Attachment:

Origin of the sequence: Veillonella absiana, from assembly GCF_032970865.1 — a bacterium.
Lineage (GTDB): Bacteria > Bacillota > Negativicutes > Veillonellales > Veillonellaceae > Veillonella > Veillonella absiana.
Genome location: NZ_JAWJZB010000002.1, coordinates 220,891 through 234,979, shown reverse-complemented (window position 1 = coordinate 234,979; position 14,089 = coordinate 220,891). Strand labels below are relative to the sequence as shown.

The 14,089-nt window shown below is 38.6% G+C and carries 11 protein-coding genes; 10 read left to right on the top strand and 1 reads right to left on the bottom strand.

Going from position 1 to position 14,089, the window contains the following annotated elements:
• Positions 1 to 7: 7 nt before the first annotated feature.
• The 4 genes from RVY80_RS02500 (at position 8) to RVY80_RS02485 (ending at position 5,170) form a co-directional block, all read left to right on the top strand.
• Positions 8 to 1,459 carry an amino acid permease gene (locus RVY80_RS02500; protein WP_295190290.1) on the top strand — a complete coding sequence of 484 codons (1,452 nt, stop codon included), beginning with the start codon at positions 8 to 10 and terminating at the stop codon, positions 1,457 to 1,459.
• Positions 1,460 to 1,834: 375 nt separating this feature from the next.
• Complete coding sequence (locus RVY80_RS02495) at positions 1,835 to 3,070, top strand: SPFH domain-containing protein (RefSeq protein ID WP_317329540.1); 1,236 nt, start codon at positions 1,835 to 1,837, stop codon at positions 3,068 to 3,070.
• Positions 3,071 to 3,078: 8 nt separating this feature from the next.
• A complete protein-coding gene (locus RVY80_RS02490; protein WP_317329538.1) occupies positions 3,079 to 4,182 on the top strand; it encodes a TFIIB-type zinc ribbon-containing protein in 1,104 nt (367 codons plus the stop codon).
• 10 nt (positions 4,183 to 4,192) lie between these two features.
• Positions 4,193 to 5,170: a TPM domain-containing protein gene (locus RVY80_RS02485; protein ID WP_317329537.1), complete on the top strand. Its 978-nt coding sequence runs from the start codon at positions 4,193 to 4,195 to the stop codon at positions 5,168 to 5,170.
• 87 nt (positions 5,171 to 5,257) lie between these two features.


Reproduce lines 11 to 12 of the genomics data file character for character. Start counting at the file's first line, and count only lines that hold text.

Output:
• Positions 3,071 to 3,078: 8 nt separating this feature from the next.
• A complete protein-coding gene (locus RVY80_RS02490; protein WP_317329538.1) occupies positions 3,079 to 4,182 on the top strand; it encodes a TFIIB-type zinc ribbon-containing protein in 1,104 nt (367 codons plus the stop codon).